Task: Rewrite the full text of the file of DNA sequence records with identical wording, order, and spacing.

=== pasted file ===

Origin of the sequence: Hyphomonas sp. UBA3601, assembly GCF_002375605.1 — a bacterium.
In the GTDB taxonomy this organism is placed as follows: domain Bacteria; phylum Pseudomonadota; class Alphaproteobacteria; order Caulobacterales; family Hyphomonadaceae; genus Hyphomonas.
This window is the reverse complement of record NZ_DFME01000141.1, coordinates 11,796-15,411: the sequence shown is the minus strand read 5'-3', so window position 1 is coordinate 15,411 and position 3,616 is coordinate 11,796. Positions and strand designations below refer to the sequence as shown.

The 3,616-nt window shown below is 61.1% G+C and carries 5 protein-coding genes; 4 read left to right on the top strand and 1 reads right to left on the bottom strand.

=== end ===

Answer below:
Origin of the sequence: Hyphomonas sp. UBA3601, assembly GCF_002375605.1 — a bacterium.
In the GTDB taxonomy this organism is placed as follows: domain Bacteria; phylum Pseudomonadota; class Alphaproteobacteria; order Caulobacterales; family Hyphomonadaceae; genus Hyphomonas.
This window is the reverse complement of record NZ_DFME01000141.1, coordinates 11,796-15,411: the sequence shown is the minus strand read 5'-3', so window position 1 is coordinate 15,411 and position 3,616 is coordinate 11,796. Positions and strand designations below refer to the sequence as shown.

The 3,616-nt window shown below is 61.1% G+C and carries 5 protein-coding genes; 4 read left to right on the top strand and 1 reads right to left on the bottom strand.